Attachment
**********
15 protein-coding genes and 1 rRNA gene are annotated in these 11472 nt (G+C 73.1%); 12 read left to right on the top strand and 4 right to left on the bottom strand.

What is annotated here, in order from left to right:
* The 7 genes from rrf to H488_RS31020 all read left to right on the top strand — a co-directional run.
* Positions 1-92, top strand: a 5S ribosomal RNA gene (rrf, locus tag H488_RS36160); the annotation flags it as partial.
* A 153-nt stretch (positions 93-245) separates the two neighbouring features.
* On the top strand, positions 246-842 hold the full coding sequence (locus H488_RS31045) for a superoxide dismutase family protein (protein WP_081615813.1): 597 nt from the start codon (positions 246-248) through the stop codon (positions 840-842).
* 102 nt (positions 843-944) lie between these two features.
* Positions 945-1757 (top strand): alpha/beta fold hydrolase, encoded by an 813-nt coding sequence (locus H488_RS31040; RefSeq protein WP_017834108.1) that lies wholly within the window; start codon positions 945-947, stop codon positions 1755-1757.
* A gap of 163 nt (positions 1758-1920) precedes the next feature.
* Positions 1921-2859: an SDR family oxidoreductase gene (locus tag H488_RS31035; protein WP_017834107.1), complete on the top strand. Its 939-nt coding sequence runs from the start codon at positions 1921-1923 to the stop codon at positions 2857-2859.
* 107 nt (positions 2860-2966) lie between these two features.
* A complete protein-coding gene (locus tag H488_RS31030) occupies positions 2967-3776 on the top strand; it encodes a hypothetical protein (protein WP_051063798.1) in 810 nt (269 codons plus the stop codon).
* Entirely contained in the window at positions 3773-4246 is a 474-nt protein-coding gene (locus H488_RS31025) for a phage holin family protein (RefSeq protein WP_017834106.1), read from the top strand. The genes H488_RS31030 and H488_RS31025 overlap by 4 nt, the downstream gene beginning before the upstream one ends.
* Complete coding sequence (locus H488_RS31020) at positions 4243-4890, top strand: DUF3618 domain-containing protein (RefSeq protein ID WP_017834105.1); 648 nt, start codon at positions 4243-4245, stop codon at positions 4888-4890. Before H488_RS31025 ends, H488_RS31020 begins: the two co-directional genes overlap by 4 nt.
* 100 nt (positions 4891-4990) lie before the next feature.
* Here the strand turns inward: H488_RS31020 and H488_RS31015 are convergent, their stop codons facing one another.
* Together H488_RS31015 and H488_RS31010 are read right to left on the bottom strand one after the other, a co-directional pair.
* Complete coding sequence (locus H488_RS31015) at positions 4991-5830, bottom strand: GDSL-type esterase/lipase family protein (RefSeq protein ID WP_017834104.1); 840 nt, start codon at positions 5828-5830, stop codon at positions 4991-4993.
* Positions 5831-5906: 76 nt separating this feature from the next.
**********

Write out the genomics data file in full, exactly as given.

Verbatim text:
15 protein-coding genes and 1 rRNA gene are annotated in these 11472 nt (G+C 73.1%); 12 read left to right on the top strand and 4 right to left on the bottom strand.

What is annotated here, in order from left to right:
* The 7 genes from rrf to H488_RS31020 all read left to right on the top strand — a co-directional run.
* Positions 1-92, top strand: a 5S ribosomal RNA gene (rrf, locus tag H488_RS36160); the annotation flags it as partial.
* A 153-nt stretch (positions 93-245) separates the two neighbouring features.
* On the top strand, positions 246-842 hold the full coding sequence (locus H488_RS31045) for a superoxide dismutase family protein (protein WP_081615813.1): 597 nt from the start codon (positions 246-248) through the stop codon (positions 840-842).
* 102 nt (positions 843-944) lie between these two features.
* Positions 945-1757 (top strand): alpha/beta fold hydrolase, encoded by an 813-nt coding sequence (locus H488_RS31040; RefSeq protein WP_017834108.1) that lies wholly within the window; start codon positions 945-947, stop codon positions 1755-1757.
* A gap of 163 nt (positions 1758-1920) precedes the next feature.
* Positions 1921-2859: an SDR family oxidoreductase gene (locus tag H488_RS31035; protein WP_017834107.1), complete on the top strand. Its 939-nt coding sequence runs from the start codon at positions 1921-1923 to the stop codon at positions 2857-2859.
* 107 nt (positions 2860-2966) lie between these two features.
* A complete protein-coding gene (locus tag H488_RS31030) occupies positions 2967-3776 on the top strand; it encodes a hypothetical protein (protein WP_051063798.1) in 810 nt (269 codons plus the stop codon).
* Entirely contained in the window at positions 3773-4246 is a 474-nt protein-coding gene (locus H488_RS31025) for a phage holin family protein (RefSeq protein WP_017834106.1), read from the top strand. The genes H488_RS31030 and H488_RS31025 overlap by 4 nt, the downstream gene beginning before the upstream one ends.
* Complete coding sequence (locus H488_RS31020) at positions 4243-4890, top strand: DUF3618 domain-containing protein (RefSeq protein ID WP_017834105.1); 648 nt, start codon at positions 4243-4245, stop codon at positions 4888-4890. Before H488_RS31025 ends, H488_RS31020 begins: the two co-directional genes overlap by 4 nt.
* 100 nt (positions 4891-4990) lie before the next feature.
* Here the strand turns inward: H488_RS31020 and H488_RS31015 are convergent, their stop codons facing one another.
* Together H488_RS31015 and H488_RS31010 are read right to left on the bottom strand one after the other, a co-directional pair.
* Complete coding sequence (locus H488_RS31015) at positions 4991-5830, bottom strand: GDSL-type esterase/lipase family protein (RefSeq protein ID WP_017834104.1); 840 nt, start codon at positions 5828-5830, stop codon at positions 4991-4993.
* Positions 5831-5906: 76 nt separating this feature from the next.